The impact of cannabis use on cognitive functioning and brain structure: implications for understanding the neural basis of psychosis


Wednesday, 8 August, 2012 - 16:00


Room 1016, Mathews Building


School of Psychology

Type of event: 


Presenter: Professor Murat Yucel

Institution: University of Melbourne


Cannabis is arguably the most hotly debated drug of abuse. Its profound effects on the mind have been known  for at least 5000 years and have polarised attitudes, with long-­‐standing controversies  surrounding the  ‘recreational’ use of cannabis, its legalisation, and its therapeutic potential, as well as harm. 

Prof Yücel will present data showing that long term and heavy cannabis use Is associated with  significantly  reduced brain volumes and white matter integrity in medial temporal and cerebellar regions, as well  as, having memory impairment and being more likely to develop sub-­‐threshold psychotic symptoms.  Importantly, the associations between cannabis exposure, loss of brain volume/integrity, and  severity of psychotic-­‐like experiences are dose-­‐dependent, suggesting that they are intricately  linked.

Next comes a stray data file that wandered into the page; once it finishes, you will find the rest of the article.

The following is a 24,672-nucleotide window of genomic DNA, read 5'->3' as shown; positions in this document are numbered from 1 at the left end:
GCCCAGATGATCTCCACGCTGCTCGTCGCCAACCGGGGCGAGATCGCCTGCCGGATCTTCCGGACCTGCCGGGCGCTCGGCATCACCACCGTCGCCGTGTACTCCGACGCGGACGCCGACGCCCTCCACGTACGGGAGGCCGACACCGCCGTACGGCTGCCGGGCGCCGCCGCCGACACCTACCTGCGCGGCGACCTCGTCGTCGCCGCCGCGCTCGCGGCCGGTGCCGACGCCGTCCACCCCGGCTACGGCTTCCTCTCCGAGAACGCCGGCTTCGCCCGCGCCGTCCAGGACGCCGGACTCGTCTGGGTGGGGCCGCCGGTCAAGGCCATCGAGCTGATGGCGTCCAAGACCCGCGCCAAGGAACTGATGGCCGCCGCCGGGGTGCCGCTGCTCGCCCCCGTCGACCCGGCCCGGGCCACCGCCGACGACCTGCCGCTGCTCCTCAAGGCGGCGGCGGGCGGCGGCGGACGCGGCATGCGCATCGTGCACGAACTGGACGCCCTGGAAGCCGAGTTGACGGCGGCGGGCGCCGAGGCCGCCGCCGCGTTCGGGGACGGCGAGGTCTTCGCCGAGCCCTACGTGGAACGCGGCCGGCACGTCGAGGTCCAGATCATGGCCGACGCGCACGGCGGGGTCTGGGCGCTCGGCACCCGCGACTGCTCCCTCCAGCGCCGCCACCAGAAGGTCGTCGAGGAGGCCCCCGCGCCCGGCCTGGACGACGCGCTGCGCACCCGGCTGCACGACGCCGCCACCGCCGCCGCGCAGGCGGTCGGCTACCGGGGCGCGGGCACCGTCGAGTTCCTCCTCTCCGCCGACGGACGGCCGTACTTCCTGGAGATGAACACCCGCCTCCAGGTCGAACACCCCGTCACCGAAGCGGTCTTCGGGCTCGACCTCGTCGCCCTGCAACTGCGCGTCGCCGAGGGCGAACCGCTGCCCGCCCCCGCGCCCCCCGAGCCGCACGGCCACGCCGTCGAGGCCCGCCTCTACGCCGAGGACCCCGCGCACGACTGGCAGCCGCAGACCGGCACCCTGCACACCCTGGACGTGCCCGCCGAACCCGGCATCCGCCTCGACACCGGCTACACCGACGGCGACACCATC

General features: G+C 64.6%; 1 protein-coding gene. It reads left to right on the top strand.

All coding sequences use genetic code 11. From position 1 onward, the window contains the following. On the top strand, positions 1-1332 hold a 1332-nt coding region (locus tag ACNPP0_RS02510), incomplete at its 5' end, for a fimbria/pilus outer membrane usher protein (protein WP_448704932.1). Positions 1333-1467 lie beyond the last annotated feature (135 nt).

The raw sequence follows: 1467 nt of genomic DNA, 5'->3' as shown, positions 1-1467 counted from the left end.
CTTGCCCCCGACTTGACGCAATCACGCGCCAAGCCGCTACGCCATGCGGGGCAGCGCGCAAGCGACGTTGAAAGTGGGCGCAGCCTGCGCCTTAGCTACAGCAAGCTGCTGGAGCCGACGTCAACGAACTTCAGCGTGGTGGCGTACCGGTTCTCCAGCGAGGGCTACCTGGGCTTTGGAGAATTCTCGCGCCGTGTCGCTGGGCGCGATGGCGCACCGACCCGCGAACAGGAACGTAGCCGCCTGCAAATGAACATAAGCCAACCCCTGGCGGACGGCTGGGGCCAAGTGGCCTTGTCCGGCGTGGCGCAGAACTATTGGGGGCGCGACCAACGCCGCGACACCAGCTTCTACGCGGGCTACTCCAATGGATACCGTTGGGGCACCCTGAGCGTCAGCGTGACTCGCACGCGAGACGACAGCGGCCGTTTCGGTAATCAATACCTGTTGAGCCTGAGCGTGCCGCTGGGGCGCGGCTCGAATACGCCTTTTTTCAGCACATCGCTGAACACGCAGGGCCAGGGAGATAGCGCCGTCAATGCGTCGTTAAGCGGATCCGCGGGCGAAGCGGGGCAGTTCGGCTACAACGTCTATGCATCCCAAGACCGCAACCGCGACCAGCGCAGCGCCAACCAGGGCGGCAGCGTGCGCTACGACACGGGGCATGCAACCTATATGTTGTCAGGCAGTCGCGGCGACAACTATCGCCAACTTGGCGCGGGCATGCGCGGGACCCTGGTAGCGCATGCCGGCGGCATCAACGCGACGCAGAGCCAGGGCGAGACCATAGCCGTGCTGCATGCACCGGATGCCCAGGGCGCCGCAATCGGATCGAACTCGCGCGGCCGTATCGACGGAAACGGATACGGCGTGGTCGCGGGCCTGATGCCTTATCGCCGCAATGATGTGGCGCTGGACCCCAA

He will also present the results of two recent studies -­‐   a meta-­‐analysis and an empirical  study, which examined the effects of cannabis use on cognitive functioning in psychotic patients.  The findings showed that psychotic patients with an early onset and heavy use of cannabis are  associated with superior cognitive functioning compared to psychotic patients without a significant  cannabis use history. These findings are interpreted to suggest that heavy cannabis use during  early adolescence can be a component cause psychotic disorders in some individuals, despite the  fact that cognitive deficits associated with a neurodevelopmental vulnerability are not observed  in  this same group. 

 Our recent findings raise questions regarding the use of drugs during adolescence and have  important  implications for our understanding of the relationship between drug use, brain development and  mental  health, as well as prevention and early intervention approaches.